According to a new international study, a dose of probiotics on a daily basis may boost memory and thinking abilities in patients with Alzheimer’s disease. Probiotics are yeasts, or live bacteria, with several known benefits for human body that include menopause-like bone loss and improvement of mental health.
A team of scientists from Iran found that people with the condition who drank milk enriched with live bacteria showed significant improvement in cognitive function.
Mahmoud Salami, a professor from Kashan University and lead author of the study, says: “The study is the first to show that probiotics provide benefits in cognitive improvement.”
Alzheimer’s disease patients are commonly subjected to eating problems. These problems may cause malnutrition and worsen the condition of patient.
When Alzheimer’s disease develop, the patients can usually forget or refuse to eat, have some eating difficulties. The proper eating is very important in this case and if you take care of such patient, you should be responsible for healthy nutrition as well.
It is good to cook food that the patient can eat using hands, as the use of table items can be hard for the person suffering from Alzheimer’s disease. Over time, the disease progresses and the person may lose the ability to swallow and chew own food. In this case, you need to feed the patient.
Not proper nutrition can lead to deterioration of overall health, including mental health, weight loss, reduced communication abilities, dehydration, infections, and stomach problems. In order to help the Alzheimer’s patients to follow healthy diet, it’s important to realize what can cause the eating problems in such case.
Common reasons why Alzheimer’s patients lose appetite and interest in eating
The causes of losing interest to eat are usually poor appetite, physical disability, and sensory impairments.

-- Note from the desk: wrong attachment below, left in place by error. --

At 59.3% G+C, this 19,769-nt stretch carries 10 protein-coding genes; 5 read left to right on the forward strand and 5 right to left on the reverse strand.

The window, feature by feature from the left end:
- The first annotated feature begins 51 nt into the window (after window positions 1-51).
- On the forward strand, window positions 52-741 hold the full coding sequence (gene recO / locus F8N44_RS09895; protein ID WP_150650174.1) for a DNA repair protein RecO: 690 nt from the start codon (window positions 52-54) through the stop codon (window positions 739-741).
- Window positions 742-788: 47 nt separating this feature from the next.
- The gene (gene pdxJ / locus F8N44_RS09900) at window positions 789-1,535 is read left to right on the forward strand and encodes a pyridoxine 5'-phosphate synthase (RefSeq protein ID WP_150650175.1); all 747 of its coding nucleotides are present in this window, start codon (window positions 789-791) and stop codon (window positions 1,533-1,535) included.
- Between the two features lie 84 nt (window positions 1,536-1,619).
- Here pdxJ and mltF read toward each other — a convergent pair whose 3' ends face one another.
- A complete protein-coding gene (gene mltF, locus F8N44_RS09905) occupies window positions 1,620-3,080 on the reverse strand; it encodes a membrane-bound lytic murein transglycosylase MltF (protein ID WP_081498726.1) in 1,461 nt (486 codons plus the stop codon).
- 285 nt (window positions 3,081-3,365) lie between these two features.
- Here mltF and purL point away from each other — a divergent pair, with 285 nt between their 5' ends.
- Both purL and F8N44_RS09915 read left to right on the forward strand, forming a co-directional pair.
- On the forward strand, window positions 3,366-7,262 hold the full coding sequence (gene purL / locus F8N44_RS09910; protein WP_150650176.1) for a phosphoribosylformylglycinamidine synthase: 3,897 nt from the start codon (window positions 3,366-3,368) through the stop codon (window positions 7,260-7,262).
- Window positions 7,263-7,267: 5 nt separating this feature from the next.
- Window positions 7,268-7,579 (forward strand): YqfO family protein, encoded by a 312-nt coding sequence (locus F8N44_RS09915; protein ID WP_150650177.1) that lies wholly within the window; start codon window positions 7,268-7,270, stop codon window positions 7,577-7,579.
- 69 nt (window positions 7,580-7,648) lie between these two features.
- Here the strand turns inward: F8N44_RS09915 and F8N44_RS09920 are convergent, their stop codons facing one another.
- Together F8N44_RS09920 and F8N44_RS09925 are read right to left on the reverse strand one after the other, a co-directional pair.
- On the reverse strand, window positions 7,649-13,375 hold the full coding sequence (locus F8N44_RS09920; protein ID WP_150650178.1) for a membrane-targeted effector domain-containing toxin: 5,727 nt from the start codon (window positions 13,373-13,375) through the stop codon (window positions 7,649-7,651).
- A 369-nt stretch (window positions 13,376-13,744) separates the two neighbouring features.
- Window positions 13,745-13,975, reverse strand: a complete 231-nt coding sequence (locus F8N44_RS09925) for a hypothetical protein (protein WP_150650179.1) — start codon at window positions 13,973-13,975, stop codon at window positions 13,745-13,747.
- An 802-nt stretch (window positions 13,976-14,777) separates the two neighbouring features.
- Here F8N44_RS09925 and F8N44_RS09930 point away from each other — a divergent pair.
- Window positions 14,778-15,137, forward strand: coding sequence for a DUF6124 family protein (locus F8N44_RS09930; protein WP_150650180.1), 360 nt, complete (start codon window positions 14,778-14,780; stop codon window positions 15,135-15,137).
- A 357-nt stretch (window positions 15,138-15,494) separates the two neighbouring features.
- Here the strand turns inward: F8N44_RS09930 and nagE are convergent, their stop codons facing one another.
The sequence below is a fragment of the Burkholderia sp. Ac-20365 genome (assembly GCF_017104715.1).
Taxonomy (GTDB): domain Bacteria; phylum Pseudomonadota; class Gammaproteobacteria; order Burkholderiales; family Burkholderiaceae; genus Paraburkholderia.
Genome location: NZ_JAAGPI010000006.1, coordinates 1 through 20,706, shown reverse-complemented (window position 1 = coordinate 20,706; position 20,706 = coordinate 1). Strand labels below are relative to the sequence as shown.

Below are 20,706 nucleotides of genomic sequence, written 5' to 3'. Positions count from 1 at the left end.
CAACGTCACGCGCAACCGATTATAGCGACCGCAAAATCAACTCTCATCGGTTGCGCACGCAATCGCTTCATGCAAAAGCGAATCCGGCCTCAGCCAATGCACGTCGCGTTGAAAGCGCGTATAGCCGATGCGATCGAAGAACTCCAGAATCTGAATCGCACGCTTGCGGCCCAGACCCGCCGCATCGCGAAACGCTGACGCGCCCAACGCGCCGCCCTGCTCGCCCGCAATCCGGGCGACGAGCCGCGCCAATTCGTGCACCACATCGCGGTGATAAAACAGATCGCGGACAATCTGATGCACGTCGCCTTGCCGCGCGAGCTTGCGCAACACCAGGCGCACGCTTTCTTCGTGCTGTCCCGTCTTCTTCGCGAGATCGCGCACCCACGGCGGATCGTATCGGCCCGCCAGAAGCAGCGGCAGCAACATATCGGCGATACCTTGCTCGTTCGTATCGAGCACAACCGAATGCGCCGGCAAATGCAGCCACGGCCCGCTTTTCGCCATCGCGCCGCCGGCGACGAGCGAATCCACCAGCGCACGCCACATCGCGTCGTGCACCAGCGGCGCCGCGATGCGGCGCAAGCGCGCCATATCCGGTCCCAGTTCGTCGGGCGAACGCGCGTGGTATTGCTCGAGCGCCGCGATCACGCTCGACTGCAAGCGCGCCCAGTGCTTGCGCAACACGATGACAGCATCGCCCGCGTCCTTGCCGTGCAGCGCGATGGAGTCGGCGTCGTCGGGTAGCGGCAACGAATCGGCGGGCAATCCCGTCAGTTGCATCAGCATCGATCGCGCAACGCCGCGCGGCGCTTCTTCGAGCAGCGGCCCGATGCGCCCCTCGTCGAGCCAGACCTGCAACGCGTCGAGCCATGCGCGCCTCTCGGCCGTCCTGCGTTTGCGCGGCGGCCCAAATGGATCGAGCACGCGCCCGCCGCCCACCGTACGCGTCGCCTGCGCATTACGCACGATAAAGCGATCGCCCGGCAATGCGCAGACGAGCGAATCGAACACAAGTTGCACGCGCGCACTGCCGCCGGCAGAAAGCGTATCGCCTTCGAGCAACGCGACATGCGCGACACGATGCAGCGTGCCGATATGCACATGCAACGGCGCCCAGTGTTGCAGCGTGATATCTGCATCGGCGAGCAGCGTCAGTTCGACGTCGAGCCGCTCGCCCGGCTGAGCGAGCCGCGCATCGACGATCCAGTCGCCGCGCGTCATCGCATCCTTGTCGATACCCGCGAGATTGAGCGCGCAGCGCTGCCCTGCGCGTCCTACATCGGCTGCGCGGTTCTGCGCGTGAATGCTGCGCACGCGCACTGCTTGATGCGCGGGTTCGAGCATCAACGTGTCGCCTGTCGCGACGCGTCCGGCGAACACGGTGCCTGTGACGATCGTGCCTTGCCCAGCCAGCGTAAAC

A poor appetite can appear because of numerous reasons like depression, communication problems (they can’t express when they are hungry), pain, tiredness, medication side effects, physical inactivity, and constipation. Other common reasons include:
Not recognizing the food by patients (due to damage to the brain brought on by Alzheimer’s or due to vision problems.)
Losing ability to concentrate
Difficulties in using utensils or raising a glass
Challenging to bring the food from the plate to their mouth
Dysphagia (difficulty to swallow)
losing the ability to gauge food temperature
reduced feeling of thirst
Tips to boost appetite and interest in food in Alzheimers patients
Make food to smell and look good
Find additional time for eating ( for example, if person is awake at night, you may offer some snacks in this time)
Give the patient food she/he likes
Serve food in small pieces, so it’s easy to chew
Try different types of foods and drinks, like a milkshake or smoothie
Take care of food temperature
Don’t stop a patient from eating dessert even if they haven’t finished their savory meal
If a person suffer from swallowing, offer a soft food or liquid meals
Involve the patient in food preparation
If the patient refuses eating, try to propose later again
Don’t remove food from the person just because they stopped eating – they may be temporarily distracted and will resume once again.
List of beneficial products in Alzheimer’s disease
The patient should get a lot of antioxidants in food. Thus, they kill the free radicals that are delivered with poor quality or harmful food, thereby preventing premature aging and tissue damage. To do this, use products containing B1, B6 and B12 , C, E vitamins, beta-carotene, selenium, zinc, coenzyme Q10 and niacin (B3). These nutrients are found in:
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